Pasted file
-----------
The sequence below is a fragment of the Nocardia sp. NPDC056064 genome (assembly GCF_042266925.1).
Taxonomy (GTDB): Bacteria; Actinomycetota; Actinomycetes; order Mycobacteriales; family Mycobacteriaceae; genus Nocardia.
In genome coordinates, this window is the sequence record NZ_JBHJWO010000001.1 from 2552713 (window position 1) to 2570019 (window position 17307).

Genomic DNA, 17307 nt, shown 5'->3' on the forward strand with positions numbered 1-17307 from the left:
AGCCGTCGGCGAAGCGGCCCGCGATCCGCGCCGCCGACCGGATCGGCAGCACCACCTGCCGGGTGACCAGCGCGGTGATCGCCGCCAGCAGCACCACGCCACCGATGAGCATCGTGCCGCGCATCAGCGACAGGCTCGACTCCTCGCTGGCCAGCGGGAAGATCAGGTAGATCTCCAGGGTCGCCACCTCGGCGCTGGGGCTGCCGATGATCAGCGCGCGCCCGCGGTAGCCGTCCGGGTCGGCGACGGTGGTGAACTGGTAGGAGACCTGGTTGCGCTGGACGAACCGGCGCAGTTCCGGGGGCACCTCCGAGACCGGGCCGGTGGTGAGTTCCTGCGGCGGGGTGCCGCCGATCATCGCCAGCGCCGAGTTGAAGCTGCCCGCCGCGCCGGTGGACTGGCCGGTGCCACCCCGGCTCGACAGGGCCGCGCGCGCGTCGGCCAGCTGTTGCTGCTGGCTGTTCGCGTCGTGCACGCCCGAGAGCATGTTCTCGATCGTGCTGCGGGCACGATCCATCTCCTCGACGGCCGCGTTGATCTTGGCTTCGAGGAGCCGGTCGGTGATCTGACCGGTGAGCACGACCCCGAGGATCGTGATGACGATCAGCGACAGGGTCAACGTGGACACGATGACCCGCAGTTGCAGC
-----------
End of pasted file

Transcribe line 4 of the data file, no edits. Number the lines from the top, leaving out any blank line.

Genomic DNA, 17307 nt, shown 5'->3' on the forward strand with positions numbered 1-17307 from the left: